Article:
Football helmets can be designed to reduce the risk of concussions, according to a new study by some of the nation's leading concussion researchers published today in the Journal of Neurosurgery.
The study analyzed head impact data compiled from eight collegiate football teams that included Virginia Tech, University of North Carolina, University of Oklahoma, Dartmouth College, Brown University, University of Minnesota, Indiana University, and University of Illinois. Six years of data were collected between 2005 and 2010. During this time a total of 1833 players wore helmets that were equipped with sensors to measure the biomechanics of over one million head impacts. All players either wore a Riddell VSR4 or Riddell Revolution helmet. The researchers compared the rates of concussion between the two helmet types.
The manuscript reports a 54 percent reduction in concussion risk for players in the Riddell Revolution compared to players in the VSR4 helmet. "This is the first study to control for the number of times players hit their heads when comparing helmet types," said Steve Rowson, lead author and an assistant professor in the Virginia Tech Wake Forest School of Biomedical Engineering and Sciences. "No previous study has been able to account for this variable. Controlling for head impacts allows you to compare apples to apples. For example, you're not comparing a player in one helmet who rarely gets hit to a player in another helmet type who frequently gets hit."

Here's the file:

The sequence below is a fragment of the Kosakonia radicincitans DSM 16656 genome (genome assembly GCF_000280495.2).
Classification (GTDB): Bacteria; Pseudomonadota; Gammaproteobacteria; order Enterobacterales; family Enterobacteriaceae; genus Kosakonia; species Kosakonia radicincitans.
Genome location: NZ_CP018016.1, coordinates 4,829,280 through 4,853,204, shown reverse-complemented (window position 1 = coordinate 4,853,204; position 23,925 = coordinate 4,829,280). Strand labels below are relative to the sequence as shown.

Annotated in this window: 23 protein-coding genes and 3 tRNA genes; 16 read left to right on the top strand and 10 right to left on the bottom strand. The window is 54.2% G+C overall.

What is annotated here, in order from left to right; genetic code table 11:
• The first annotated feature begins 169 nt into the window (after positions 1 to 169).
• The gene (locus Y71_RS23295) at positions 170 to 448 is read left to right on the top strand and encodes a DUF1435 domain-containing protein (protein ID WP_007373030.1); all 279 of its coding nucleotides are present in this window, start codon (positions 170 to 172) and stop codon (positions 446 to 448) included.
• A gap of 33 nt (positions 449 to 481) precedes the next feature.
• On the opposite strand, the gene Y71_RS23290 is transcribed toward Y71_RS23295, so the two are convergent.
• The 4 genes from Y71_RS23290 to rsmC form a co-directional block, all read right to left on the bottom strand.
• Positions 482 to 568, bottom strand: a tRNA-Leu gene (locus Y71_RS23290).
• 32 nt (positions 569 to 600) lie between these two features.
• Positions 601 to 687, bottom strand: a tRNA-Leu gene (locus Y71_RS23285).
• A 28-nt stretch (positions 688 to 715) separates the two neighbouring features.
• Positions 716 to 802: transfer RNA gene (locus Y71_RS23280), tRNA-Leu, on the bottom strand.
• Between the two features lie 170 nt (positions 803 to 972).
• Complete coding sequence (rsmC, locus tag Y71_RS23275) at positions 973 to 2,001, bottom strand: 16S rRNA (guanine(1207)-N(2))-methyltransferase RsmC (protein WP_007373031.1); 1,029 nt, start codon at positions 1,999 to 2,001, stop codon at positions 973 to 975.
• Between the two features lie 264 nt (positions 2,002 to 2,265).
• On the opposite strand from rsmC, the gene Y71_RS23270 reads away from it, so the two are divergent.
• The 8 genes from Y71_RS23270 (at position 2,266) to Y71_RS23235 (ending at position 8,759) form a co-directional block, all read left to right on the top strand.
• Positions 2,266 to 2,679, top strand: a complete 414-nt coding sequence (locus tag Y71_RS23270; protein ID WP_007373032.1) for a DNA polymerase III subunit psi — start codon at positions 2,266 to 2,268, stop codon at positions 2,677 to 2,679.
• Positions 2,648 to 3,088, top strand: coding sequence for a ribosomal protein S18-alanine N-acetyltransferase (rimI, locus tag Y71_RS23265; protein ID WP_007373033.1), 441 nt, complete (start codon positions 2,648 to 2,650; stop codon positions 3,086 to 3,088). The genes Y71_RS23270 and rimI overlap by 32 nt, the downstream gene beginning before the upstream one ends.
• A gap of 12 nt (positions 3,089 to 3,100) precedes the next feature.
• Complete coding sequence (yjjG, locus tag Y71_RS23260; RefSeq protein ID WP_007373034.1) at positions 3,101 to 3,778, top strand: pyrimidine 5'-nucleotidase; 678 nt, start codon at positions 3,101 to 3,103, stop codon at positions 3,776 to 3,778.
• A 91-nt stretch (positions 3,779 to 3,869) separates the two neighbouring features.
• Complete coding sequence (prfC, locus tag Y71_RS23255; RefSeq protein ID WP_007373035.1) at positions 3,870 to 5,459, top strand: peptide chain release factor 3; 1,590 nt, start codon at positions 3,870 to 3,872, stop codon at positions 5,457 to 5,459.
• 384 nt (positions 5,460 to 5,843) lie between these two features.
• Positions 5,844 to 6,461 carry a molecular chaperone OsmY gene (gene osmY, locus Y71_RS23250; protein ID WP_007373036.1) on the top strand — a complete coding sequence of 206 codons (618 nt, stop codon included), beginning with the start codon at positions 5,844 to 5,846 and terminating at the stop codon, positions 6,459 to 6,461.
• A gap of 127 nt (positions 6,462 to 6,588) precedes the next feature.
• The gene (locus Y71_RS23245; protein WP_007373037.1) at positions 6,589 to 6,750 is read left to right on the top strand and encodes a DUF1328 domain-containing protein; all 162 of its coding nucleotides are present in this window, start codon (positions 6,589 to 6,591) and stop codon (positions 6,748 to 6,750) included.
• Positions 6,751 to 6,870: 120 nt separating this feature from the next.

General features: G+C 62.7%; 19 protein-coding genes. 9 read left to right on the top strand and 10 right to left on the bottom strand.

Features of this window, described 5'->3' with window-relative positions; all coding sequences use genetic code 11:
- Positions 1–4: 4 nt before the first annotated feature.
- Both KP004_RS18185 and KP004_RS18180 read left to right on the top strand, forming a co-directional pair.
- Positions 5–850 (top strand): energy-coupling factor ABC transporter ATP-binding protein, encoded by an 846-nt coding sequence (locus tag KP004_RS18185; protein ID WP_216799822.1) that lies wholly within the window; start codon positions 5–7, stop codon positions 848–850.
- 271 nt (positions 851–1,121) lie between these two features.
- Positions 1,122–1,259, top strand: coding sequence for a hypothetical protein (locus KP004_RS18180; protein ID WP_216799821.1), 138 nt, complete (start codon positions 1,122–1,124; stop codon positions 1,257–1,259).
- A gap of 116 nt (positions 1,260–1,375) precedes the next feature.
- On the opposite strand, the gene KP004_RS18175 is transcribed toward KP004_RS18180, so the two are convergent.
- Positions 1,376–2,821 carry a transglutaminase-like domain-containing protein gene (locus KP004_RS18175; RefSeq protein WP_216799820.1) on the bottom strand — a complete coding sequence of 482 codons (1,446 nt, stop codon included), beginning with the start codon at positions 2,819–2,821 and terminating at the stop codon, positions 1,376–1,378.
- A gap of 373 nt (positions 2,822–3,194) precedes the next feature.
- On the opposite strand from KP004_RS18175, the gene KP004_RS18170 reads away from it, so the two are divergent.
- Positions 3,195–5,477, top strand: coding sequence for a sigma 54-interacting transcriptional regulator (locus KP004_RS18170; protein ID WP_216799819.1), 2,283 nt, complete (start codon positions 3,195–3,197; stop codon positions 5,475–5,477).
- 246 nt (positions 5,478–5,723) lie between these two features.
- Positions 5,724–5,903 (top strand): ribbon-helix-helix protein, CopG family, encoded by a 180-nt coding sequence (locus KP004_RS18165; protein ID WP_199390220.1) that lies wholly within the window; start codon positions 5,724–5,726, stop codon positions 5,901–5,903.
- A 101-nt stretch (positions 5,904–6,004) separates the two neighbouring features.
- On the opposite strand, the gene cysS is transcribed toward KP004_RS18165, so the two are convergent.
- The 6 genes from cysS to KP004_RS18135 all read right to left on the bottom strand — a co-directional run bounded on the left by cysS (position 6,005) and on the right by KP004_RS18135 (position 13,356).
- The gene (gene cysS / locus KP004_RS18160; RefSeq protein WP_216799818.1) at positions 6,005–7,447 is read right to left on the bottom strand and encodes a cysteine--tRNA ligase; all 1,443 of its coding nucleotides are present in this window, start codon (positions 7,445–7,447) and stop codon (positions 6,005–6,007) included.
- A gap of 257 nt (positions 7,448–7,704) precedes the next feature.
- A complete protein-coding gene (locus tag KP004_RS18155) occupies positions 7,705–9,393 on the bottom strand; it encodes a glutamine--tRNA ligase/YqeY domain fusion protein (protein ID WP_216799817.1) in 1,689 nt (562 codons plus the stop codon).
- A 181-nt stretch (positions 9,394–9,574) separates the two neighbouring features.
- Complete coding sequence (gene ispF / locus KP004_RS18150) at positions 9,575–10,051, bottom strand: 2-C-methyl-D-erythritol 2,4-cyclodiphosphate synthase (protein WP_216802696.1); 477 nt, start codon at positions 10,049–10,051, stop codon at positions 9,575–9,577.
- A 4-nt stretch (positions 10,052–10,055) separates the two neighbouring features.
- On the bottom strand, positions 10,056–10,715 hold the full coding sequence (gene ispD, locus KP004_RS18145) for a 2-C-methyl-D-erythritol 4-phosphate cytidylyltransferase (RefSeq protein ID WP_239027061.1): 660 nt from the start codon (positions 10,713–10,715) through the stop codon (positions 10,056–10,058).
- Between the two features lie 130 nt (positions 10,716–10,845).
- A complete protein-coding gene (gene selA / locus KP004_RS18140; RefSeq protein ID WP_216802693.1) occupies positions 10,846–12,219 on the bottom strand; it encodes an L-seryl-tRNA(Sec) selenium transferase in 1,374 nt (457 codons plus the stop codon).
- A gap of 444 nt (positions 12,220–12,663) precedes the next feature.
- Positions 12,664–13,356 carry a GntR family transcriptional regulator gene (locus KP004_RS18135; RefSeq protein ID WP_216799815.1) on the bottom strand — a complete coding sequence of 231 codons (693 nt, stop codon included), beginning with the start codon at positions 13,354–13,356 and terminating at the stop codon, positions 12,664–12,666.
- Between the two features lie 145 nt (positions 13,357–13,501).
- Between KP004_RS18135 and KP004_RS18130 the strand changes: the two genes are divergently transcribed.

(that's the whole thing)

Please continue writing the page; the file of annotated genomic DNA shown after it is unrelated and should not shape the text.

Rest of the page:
The sensors in the helmets measured head acceleration for each impact players experienced. Players in the VSR4 helmets experienced higher head accelerations resulting from impact than players in Revolution helmets. The authors attribute this to the Revolution helmets better modulating the energy transfer from the impact to the head, which results in lower h
|Contact: Lynn Nystrom|